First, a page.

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Installation Day

May 12, 2013

The day had finally arrived.  Our nucs were ready to install!  As a refresher, I spent the prior night watching YouTube videos on how to install bee nucs.  Gotta love YouTube!

Nucs and Packages

Perhaps I should have explained in my prior post about what a nuc actually is.  You see, new beekeepers can choose to start their hives with a nucleus hive or with a package.  A nucleus hive is a mini-hive that includes a wax covered box (which acts as the hive body) and five established frames with the bees and the queens all ready to go.  All I do is transfer those frames into my larger hives, then add three new frames to fill my 8-frame hive.  Nucs are the easiest way to start a brand new hive, and because the colony is already established, you get a quick head start.

Packages are screened boxes that contain about 3000 bees, a separate box containing the queen and several attendant bees, and a can of sugar syrup.  The package is opened by pulling out the can of syrup and the queen box.  Then the bees are literally dumped into an empty hive.  Bees don’t like this much, which makes this method a bit risky.  Plus the queen has to be gradually introduced and accepted by the worker bees.  But packages are considerably cheaper and can be purchased in the mail.  I understand postal worker just love having bees in their facility.  Packages are best to use if you have drawn out frames just need bees.

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Nucleus Hive (Nuc) Ready to Install

Let the Installation Begin!

So I went into Sunday morning feeling excited to jump in and start interacting with the bees.  I had even created a checklist of action items in preparation for the big event…

  • Make 2 gallons 1:1 simple syrup made the night before
  • Fill feeder buckets and hammer down tight so they’re ready to go
  • Learn to light the smoker
  • Pull tools out of box:
    • Hive tool
    • Brush
    • Smoker (lessons via YouTube)

My hubster had been waiting to light the smoker with his stash of wood chips from the workshop.  So while he worked on that, I marched the tools and feeder buckets up to the apiary.  We set up a video camera and I dressed in full gear, completely covered from the top of my hat all the way down to my pink muck boots.

I moved with relaxed and fluid motions.  Gently and slowly I removed each frame, inspected for the queens, then transferred them to the center of the hive in the exact same position from which they’d been pulled from the nuc.  Then brand new frames were added to the outside slots.

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Removing Frames from the Nuc

The hubster took photos from afar.  He could see the flying activity that surrounded me and he nervously began coaching me, thinking I was unaware of my surroundings.  I quickly reminded him that just because I couldn’t SEE the activity didn’t mean I couldn’t HEAR the activity.  I was very aware.  But when you’re covered head to toe in canvas, leather and muck boots, it’s hard not to feel like you have the upper hand.

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Adding Established Frames to the New Hive

I didn’t find the queen in Green Hive 1 (GH1), but I did find one in Yellow Hive 2 (YH2).  I was pretty certain both were where they were supposed to be.  A few puffs of smoke calmed the girls down and coaxed them back into the hive.  Feeders were placed and I closed everything up.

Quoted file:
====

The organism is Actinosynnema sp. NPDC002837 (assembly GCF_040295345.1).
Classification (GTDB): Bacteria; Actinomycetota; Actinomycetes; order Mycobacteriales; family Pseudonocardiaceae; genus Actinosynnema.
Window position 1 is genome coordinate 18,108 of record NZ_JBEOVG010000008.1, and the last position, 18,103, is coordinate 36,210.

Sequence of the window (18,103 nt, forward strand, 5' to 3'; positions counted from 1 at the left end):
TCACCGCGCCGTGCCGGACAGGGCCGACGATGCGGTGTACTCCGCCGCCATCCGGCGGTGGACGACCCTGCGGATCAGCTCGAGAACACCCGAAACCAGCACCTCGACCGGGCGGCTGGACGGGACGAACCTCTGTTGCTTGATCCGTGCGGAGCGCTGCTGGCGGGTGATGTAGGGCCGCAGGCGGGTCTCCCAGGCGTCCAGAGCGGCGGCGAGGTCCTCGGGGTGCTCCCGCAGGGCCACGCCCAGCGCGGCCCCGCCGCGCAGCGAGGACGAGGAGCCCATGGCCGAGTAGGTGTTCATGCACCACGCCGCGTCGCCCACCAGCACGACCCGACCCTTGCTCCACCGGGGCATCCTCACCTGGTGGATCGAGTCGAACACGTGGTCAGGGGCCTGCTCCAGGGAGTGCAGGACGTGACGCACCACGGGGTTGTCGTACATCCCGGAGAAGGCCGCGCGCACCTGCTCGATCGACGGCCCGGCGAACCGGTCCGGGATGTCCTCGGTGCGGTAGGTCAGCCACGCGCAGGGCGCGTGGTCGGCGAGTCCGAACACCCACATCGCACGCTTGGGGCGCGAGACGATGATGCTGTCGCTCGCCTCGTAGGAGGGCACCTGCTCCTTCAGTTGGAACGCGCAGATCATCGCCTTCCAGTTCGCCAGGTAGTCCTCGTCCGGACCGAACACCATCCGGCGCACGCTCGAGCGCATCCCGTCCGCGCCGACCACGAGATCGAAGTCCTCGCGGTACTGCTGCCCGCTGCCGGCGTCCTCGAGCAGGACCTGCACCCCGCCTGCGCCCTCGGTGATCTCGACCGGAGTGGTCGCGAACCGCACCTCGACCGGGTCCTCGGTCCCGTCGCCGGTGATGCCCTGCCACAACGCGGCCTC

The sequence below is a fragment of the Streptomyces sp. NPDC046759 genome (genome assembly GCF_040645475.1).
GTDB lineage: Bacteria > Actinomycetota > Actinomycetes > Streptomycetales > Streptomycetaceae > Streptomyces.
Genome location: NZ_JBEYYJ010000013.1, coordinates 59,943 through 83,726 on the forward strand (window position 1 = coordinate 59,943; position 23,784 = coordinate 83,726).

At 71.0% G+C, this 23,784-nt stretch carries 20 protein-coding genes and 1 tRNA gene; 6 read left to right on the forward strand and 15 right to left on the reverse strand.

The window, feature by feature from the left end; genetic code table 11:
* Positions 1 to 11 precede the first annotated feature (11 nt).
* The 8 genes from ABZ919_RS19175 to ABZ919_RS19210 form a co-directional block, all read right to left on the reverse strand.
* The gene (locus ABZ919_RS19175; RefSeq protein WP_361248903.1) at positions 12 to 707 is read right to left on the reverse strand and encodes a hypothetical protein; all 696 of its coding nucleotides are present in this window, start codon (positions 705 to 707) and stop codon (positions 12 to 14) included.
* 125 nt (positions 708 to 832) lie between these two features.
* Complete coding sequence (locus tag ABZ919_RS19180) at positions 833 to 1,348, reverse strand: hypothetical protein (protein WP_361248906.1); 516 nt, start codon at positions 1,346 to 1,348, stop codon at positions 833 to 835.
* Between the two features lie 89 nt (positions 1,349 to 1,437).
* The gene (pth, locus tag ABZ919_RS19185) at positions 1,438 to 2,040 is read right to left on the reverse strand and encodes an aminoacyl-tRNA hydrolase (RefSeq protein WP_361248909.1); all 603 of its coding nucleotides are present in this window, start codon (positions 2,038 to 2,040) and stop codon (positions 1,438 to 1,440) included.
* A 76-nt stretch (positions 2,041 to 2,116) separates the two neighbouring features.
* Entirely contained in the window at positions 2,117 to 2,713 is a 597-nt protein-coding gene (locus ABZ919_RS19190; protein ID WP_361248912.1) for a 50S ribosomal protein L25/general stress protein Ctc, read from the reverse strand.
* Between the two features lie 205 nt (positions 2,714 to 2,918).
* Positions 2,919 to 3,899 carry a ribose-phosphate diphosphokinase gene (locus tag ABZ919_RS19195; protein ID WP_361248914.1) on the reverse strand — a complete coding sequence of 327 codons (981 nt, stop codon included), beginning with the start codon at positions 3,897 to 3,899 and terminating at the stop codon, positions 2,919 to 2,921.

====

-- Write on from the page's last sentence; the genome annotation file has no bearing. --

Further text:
They were pretty cool about the move and they certainly adapted quickly to their new space.   I was thrilled that the deed was done and that it was a success…and (guess what?) it’s on YouTube.

See Bee Install Movie on YouTube!

Welcome to Boo Bee Honey – How it All Began

As a new beekeeper, the two questions I hear most are

1) when will you get honey? and
2) how did you get into that?

They say you don’t get honey until your second year. Spend your first year growing your colony and keeping the bees alive – THEN worry about honey! We’re from Maryland, just 30 minutes north of Washington DC. Not a great honey state, I’m told, because our flowering season is short. However, I have spoken to a few new beekeepers who said they got anywhere from 35 to-100 pounds of honey their first year. I’ve also been told that any honey harvested first year will be sugar water honey – not the best quality.

At this point, I have no expectations and the information is overwhelming, and often conflicting. Honey is secondary, and right now I’m drinking in the bee activity. In fact, it’s their activity that drew me in 2 years ago. I remember watching a set of hives while on a hop farm. There’s something so rural and relaxing about bees and their hives. We stood and watched them go in and out of the boxes, minding their own beeswax. So I approached our local beekeeping association at the county fair and expressed my interest and concern about time commitment. They assured me that bees are low maintenance and actually prefer to be left alone.

That was it. I signed up for their class and haven’t looked back. In most cases, my ability to retain information is ridiculously bad, but I absorbed those bee lectures like a sponge. This confirmed what my husband has always said – I pay attention to things I’m interested in. I soon ordered two nucleus hives (nucs) and all of my hive equipment from a beekeeping supplier located just 20 minutes away from our house. Kismet you say? I like to think so.

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